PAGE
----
Cost vs. Value: Making Home Remodeling A Slam Dunk

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Last updated on March 19, 2019 Comments: 18

Having been through a four-year remodel that turned our once-duplex into a single family home, I know a little something about home renovation. And I’ll tell you that it’s no picnic. There are loads of choices to make, and it can be exhausting. And the last thing you want to do is to sink way more money into your home than you’ll ever get back out of it.

That’s why it’s important to look at not just the cost of a potential home renovation, but the way that renovation will increase your home’s value.

In my family’s case, many of the renovations we did were not negotiable. The upstairs bathroom had a huge hole in the floor when we bought the house, and the wiring was more than fifty years old. Clearly, we had work to do there.

But we were careful not to out-improve the area our home is in. We could have gone all out on fancy fixtures and finishes, but we didn’t. Partially because we didn’t want to lay out the cash, of course, but also knowing that should we have to sell the house, we wouldn’t get our money back on the expensive stuff.

So how can you figure out exactly what a home project is likely to cost, and what kind of value it will drive in your home’s potential resale price? And should that be the only thing that factors into your decision of whether or how to renovate? Let’s talk about it.

Cost vs. Value: Running the Numbers

One way to figure out which improvements will give you the biggest ROI is to check out the annual Cost vs. Value Report from Remodeling magazine. The comprehensive report compiles extensive data on home improvement costs versus the value they drive in various areas of the country. You can look at national averages or, better yet, drill down to your specific area.

The report will tell you what it is likely to cost for you to complete a certain type of renovation. Then it will tell you the average resale value of that particular renovation.

For instance, on a national average, it costs about $1,826 to replace an entry door with a new steel door. And the average resale value of that upgrade is $1,368–a 74.9% return on investment. Or you can replace your garage door for about $3,611. That has an average resale value of $3,520–a 97.5% ROI.

Some enhancements, like adding a master suite, have about a 50% return on investment. So if you’re planning to sell any time soon, you’ll want to steer clear of renovations like this, if at all possible.

With this said, your mileage may vary. You’ll want to check out the numbers specific to your area to get local data.

Cost vs. Value: Reducing the Numbers

One thing commenters point out about the Cost vs. Value Report is that it seems to assume the renovation includes paying for labor and using fairly upscale materials. After all, they put the national average cost of a major kitchen remodel at $66,196. There are houses in my neighborhood that have sold recently for less money than that!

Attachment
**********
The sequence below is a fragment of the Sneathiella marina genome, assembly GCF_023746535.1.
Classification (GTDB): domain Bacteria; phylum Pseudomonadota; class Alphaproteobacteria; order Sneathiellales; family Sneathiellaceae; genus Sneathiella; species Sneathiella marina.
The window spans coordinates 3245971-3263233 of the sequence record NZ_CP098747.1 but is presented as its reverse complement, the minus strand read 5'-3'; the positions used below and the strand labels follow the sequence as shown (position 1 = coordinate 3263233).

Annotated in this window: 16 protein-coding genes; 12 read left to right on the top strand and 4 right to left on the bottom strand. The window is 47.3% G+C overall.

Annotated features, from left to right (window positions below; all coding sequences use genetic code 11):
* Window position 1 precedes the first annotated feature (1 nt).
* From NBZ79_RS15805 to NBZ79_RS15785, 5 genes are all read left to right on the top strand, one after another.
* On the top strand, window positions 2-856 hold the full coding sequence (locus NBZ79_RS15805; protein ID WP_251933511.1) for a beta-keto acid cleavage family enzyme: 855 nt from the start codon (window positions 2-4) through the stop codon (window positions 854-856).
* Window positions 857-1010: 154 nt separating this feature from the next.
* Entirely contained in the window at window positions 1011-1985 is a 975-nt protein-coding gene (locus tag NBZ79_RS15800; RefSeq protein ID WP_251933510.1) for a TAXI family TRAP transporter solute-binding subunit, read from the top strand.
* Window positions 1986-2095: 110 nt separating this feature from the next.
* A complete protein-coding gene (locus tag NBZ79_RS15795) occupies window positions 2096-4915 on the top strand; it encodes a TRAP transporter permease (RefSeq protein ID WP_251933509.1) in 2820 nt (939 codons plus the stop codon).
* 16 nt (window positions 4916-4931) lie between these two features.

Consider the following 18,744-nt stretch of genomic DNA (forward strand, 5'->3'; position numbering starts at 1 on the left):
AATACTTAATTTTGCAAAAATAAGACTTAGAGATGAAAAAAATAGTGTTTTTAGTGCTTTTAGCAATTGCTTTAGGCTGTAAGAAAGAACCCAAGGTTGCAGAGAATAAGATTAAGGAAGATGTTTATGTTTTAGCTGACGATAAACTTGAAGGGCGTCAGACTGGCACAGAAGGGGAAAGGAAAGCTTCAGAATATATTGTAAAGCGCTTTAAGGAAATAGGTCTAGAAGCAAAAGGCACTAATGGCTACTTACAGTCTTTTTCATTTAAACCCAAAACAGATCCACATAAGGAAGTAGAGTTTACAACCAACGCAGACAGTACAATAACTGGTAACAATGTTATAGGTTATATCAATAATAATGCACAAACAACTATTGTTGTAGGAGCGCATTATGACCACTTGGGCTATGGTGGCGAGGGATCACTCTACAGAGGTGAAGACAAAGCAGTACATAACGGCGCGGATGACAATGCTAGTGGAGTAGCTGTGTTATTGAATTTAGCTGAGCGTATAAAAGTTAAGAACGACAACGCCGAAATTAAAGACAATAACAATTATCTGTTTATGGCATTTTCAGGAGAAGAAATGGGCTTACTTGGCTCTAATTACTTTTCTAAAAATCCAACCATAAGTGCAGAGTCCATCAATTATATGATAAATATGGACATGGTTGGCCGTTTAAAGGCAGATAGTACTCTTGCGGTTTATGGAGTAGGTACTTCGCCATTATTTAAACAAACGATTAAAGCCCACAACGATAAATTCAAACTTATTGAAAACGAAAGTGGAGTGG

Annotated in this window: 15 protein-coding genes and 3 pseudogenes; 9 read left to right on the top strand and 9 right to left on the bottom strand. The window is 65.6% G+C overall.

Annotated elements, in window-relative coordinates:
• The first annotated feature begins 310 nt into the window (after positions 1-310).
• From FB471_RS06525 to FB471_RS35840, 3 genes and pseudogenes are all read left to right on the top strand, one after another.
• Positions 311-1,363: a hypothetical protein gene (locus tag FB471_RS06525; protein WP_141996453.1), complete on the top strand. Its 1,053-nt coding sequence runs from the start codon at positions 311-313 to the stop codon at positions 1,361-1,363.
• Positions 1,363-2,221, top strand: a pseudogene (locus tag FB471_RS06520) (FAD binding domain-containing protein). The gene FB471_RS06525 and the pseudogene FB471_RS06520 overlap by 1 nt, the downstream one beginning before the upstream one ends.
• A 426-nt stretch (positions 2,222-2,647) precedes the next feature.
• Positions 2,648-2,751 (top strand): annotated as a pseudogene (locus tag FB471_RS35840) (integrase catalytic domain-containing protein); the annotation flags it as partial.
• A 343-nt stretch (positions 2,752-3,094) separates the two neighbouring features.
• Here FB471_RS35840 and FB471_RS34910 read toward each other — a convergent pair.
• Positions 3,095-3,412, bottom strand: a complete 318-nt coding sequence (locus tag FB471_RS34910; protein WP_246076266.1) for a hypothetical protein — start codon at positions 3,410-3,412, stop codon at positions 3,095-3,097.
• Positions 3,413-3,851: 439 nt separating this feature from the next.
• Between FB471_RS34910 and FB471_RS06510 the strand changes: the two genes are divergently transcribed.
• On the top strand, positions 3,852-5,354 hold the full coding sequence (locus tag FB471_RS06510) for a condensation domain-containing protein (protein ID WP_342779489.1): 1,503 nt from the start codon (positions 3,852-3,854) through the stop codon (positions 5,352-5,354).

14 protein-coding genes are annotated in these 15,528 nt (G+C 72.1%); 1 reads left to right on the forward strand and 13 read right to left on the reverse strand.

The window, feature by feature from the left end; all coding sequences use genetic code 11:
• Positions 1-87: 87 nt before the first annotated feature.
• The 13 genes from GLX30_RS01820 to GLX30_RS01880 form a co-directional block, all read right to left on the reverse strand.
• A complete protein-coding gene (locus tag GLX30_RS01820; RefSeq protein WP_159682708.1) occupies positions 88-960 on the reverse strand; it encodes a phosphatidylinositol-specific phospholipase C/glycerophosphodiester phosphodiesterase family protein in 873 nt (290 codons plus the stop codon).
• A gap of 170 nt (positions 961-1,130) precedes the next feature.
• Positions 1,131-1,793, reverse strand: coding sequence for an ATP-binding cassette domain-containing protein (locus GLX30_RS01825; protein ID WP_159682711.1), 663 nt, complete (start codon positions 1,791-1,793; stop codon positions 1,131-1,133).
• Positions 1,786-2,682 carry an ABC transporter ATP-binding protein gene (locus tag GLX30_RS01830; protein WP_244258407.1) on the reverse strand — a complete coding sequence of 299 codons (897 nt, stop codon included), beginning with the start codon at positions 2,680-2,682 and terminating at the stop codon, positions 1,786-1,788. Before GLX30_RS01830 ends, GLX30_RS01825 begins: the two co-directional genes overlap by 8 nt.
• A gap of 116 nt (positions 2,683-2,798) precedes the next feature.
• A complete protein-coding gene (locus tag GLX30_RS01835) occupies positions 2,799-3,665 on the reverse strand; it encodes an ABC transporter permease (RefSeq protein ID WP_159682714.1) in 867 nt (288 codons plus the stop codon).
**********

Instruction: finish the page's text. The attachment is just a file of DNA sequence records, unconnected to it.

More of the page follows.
This report is a good place to begin, but you’ll want to factor in the real numbers of your actual renovation when making your decisions. For instance, maybe you have a terribly outdated kitchen.

But you can do some of the remodeling work–especially the demolition work yourself.

And you choose mid-range appliances and finishes that look nice but don’t cost an arm and a leg. Suddenly that $60,000+ renovation actually only costs you $30,000. And there’s a chance your major overhaul will add more than that to the value of your home.

There are typically many ways to bring down the overall costs of a renovation project. Shop for appliances at the scratch and dent store. Get your hardware and lightning from a Habitat for Humanity or another resale shop. Leverage sales at your major hardware chain. And do as much of the labor as possible on your own.

By reducing the upfront cost, you’ll see a better ROI on the project in the end.

Finance Your Home Improvement

Your numbers are making sense? It is time to consider your financing options. You can finance your home remodeling in the old way by borrowing money from friends or family, get a loan from your bank/credit card. On the other hand, you can do this in the 21st-century ways, by checking out online lenders like: EVEN or SoFi and compare hundreds of competitive financing offers.

Other Factors, Too

Of course, when we’re talking about renovating your home, we generally aren’t just talking about a soulless piece of real estate. We’re talking about the place where you live your life. And unless you’re planning to sell in the very near future, deciding when and how to renovate won’t be completely about the numbers. Here are other factors to consider when deciding whether or not to renovate your home:

The Quality of Life Factor

Some renovations are worth taking a financial hit to complete, and some just have to get done. For instance, the ROI on new siding for your home isn’t great. But if your old siding is cracked and letting water leak through to your walls, it’ll have to be replaced whether you like it or not.